Keywords:Icy Moon, Aerogel, Life detection, Peptide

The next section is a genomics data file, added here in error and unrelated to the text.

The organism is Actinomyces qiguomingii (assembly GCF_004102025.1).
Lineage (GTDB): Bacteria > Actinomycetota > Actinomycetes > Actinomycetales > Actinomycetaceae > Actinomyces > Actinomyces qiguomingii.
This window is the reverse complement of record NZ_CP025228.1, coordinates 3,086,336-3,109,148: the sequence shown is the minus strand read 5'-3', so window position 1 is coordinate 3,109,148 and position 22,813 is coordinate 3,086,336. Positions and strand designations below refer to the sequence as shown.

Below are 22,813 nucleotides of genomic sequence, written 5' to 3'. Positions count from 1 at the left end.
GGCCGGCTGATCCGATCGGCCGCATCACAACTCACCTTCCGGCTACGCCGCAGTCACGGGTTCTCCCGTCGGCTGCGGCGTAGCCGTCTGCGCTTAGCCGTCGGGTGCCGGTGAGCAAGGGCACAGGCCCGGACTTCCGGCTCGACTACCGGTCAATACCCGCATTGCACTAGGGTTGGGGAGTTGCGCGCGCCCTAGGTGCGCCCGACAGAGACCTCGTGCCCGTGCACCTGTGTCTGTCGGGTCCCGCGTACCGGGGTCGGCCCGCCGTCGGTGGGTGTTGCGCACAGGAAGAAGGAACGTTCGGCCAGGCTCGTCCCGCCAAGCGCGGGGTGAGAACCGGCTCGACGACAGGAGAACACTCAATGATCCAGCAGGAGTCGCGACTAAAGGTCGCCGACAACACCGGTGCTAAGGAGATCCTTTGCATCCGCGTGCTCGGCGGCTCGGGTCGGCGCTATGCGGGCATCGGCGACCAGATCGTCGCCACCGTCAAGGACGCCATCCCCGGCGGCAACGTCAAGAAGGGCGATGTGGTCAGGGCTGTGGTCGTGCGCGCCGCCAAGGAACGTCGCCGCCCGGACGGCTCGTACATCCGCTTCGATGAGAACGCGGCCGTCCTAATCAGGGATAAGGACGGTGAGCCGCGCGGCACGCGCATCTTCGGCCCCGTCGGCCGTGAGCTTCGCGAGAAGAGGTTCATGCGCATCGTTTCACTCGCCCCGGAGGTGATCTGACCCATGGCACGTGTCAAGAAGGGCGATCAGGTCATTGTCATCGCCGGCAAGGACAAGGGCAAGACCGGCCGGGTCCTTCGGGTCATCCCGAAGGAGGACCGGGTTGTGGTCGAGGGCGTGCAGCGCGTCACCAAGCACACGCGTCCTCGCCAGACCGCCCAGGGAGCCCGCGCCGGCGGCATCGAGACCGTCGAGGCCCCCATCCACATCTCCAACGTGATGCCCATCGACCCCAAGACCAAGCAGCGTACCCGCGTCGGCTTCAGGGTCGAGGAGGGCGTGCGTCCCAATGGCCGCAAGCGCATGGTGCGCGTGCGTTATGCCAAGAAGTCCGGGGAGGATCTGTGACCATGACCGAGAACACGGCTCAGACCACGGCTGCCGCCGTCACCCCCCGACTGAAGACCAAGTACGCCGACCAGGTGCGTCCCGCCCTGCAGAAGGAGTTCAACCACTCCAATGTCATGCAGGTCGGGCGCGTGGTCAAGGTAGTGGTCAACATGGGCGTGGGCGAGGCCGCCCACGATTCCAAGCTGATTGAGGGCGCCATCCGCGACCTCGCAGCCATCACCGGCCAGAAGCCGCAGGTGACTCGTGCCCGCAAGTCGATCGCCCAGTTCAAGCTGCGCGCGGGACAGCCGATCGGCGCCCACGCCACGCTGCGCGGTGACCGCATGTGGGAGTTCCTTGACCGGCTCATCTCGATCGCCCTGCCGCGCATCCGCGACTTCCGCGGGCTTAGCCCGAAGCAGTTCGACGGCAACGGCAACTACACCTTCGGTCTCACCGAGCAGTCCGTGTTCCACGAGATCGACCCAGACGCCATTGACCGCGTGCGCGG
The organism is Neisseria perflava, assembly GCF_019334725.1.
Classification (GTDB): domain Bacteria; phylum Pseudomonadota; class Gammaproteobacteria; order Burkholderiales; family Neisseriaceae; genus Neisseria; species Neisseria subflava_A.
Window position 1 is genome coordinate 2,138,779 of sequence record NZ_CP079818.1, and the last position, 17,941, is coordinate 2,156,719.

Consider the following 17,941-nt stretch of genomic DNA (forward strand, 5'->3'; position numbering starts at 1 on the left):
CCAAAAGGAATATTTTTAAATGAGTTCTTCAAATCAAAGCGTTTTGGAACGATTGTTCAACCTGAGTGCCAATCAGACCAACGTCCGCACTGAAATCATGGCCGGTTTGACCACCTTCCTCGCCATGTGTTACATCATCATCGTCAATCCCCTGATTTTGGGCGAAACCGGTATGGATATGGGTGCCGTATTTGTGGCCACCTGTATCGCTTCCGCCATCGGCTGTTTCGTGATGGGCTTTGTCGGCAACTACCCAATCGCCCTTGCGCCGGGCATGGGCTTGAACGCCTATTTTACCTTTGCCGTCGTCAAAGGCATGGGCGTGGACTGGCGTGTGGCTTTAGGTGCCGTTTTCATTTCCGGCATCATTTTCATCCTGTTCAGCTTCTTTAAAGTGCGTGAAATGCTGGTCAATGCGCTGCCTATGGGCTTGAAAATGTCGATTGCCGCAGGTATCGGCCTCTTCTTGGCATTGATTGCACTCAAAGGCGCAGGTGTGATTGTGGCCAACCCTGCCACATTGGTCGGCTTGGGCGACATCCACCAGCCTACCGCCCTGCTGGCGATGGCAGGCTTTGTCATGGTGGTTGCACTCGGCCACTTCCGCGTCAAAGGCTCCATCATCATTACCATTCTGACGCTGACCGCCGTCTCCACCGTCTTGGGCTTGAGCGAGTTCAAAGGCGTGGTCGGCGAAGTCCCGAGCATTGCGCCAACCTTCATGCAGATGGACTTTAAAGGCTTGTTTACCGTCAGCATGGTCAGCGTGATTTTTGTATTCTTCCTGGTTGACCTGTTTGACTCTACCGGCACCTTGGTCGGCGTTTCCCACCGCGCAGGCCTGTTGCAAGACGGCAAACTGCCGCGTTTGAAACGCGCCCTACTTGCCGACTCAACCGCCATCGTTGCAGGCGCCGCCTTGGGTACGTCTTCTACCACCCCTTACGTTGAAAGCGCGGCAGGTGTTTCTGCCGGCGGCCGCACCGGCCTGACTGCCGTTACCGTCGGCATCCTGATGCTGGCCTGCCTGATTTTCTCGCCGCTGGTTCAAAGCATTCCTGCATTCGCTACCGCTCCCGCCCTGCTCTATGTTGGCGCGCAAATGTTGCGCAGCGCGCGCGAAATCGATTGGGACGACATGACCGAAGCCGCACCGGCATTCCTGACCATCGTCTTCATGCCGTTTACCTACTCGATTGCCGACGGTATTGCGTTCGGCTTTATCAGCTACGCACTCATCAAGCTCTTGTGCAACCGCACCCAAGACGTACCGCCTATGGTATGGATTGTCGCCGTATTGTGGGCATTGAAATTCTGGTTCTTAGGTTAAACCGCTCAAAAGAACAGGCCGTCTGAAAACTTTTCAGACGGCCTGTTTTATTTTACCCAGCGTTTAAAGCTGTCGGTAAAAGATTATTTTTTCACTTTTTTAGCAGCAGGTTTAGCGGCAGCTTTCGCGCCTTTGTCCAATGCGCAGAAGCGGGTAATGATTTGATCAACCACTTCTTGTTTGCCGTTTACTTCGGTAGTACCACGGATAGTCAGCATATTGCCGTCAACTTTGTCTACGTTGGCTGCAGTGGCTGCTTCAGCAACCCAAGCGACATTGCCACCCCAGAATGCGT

One of the main goals for Astrobiology is to understand the limits and distribution of life in the universe. In situ detection of organic molecules in the extraterrestrial environment thus provides an important step towards better understanding of the variety, distribution and chemical evolution of the organic building blocks of life that could ultimately lead to the detection of extraterrestrial life within our Solar System. Here we performed a concept study for the Enceladus fly-through plume sampling and extraction using eight different short peptides as a candidate biomolecules. Hypervelocity impact experiment was carried out at JAXA/ISAS with peptide-bearing micro-silica particles accelerated to a speed of 2-6 km/sec and captured by ultra-low density (0.01 g/cm3) hydrophobic and hydrophilic aerogels respectively. Each of the eight peptides possesses unique hydrophobicity/hydrophilicity properties with a C-terminal tyrosine residue for UV detection. We are currently testing different extraction procedures and analyses to understand whether difference in the chemical properties of aerogels and peptides affect the overall extraction efficiency. Furthermore, we will evaluate the impact-driven degradation and alteration of peptides to discuss the likelihood of aerogel application for future in situ life detection mission on icy moons.